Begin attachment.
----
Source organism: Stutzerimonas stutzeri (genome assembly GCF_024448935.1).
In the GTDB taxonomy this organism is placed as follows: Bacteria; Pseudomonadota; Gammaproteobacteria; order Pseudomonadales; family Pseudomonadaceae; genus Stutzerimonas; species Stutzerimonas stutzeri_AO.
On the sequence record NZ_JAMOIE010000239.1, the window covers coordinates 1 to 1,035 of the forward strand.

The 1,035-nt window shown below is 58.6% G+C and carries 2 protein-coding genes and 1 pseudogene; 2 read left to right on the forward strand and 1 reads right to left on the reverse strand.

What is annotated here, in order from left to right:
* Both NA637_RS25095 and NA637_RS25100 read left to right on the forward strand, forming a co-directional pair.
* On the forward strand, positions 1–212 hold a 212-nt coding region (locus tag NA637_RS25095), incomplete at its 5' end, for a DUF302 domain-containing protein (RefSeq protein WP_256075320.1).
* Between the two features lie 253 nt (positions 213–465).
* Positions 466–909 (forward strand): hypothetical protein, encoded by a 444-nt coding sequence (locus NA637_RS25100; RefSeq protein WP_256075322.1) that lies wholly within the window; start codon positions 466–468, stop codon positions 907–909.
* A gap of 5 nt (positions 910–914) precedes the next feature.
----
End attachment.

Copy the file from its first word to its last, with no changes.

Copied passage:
Source organism: Stutzerimonas stutzeri (genome assembly GCF_024448935.1).
In the GTDB taxonomy this organism is placed as follows: Bacteria; Pseudomonadota; Gammaproteobacteria; order Pseudomonadales; family Pseudomonadaceae; genus Stutzerimonas; species Stutzerimonas stutzeri_AO.
On the sequence record NZ_JAMOIE010000239.1, the window covers coordinates 1 to 1,035 of the forward strand.

The 1,035-nt window shown below is 58.6% G+C and carries 2 protein-coding genes and 1 pseudogene; 2 read left to right on the forward strand and 1 reads right to left on the reverse strand.

What is annotated here, in order from left to right:
* Both NA637_RS25095 and NA637_RS25100 read left to right on the forward strand, forming a co-directional pair.
* On the forward strand, positions 1–212 hold a 212-nt coding region (locus tag NA637_RS25095), incomplete at its 5' end, for a DUF302 domain-containing protein (RefSeq protein WP_256075320.1).
* Between the two features lie 253 nt (positions 213–465).
* Positions 466–909 (forward strand): hypothetical protein, encoded by a 444-nt coding sequence (locus NA637_RS25100; RefSeq protein WP_256075322.1) that lies wholly within the window; start codon positions 466–468, stop codon positions 907–909.
* A gap of 5 nt (positions 910–914) precedes the next feature.